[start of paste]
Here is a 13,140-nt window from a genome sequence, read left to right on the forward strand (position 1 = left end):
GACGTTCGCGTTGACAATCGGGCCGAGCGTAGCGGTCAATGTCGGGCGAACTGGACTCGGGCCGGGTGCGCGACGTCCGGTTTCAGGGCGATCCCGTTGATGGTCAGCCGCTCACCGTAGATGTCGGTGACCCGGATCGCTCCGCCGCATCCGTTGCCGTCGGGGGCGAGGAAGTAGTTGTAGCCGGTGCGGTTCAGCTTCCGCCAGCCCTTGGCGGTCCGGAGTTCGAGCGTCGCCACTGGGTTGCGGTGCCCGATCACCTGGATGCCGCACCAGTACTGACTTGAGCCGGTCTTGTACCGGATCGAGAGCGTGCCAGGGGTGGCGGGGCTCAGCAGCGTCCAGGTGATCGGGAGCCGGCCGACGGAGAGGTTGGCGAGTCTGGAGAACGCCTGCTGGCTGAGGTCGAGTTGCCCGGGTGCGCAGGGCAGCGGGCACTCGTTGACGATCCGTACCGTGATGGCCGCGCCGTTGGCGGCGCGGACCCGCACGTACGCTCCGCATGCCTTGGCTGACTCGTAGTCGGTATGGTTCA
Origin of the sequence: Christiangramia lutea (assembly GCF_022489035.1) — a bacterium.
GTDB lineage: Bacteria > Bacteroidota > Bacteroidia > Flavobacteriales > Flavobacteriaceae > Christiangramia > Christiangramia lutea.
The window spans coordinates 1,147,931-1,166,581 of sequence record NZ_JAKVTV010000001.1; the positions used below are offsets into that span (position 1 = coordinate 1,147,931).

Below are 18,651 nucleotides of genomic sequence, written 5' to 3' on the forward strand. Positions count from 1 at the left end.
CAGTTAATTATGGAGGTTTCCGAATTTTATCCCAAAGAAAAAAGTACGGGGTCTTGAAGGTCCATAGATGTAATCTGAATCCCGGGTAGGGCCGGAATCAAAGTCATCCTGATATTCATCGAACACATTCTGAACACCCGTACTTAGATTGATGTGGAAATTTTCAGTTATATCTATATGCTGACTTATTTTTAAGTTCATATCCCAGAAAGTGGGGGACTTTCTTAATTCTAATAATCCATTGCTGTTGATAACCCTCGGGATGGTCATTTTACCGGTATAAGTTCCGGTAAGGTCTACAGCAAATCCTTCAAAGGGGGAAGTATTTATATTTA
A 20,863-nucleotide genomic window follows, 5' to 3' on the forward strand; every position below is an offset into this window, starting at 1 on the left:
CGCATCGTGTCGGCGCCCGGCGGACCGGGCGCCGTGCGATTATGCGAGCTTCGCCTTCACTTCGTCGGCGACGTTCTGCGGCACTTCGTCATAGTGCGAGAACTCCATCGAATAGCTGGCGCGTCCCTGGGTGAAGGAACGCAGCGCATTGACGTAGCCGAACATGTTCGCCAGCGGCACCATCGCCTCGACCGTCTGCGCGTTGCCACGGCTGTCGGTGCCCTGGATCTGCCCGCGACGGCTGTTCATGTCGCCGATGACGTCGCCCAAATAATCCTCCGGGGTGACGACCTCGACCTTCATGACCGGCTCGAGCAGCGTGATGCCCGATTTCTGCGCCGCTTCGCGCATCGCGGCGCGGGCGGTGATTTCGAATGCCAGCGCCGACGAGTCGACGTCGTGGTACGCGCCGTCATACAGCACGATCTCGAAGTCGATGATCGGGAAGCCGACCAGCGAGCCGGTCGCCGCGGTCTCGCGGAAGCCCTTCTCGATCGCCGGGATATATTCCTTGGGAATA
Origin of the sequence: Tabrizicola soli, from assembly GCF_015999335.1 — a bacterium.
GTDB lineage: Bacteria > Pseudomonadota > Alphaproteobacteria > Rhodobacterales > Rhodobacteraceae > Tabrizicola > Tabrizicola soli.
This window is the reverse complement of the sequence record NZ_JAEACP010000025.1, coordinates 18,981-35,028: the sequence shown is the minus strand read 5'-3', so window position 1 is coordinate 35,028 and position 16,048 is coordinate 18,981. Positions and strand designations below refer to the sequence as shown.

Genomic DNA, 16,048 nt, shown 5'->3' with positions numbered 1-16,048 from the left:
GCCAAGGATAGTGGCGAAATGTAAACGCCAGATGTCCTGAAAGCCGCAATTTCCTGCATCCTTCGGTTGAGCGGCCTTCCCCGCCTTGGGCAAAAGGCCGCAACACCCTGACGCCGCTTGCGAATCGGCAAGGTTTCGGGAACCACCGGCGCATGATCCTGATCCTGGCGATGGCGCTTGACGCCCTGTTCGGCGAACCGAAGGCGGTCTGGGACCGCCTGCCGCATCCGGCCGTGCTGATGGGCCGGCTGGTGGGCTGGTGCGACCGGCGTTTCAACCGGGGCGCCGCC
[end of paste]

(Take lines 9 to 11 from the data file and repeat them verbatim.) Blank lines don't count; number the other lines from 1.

CGCATCGTGTCGGCGCCCGGCGGACCGGGCGCCGTGCGATTATGCGAGCTTCGCCTTCACTTCGTCGGCGACGTTCTGCGGCACTTCGTCATAGTGCGAGAACTCCATCGAATAGCTGGCGCGTCCCTGGGTGAAGGAACGCAGCGCATTGACGTAGCCGAACATGTTCGCCAGCGGCACCATCGCCTCGACCGTCTGCGCGTTGCCACGGCTGTCGGTGCCCTGGATCTGCCCGCGACGGCTGTTCATGTCGCCGATGACGTCGCCCAAATAATCCTCCGGGGTGACGACCTCGACCTTCATGACCGGCTCGAGCAGCGTGATGCCCGATTTCTGCGCCGCTTCGCGCATCGCGGCGCGGGCGGTGATTTCGAATGCCAGCGCCGACGAGTCGACGTCGTGGTACGCGCCGTCATACAGCACGATCTCGAAGTCGATGATCGGGAAGCCGACCAGCGAGCCGGTCGCCGCGGTCTCGCGGAAGCCCTTCTCGATCGCCGGGATATATTCCTTGGGAATA
Origin of the sequence: Tabrizicola soli, from assembly GCF_015999335.1 — a bacterium.
GTDB lineage: Bacteria > Pseudomonadota > Alphaproteobacteria > Rhodobacterales > Rhodobacteraceae > Tabrizicola > Tabrizicola soli.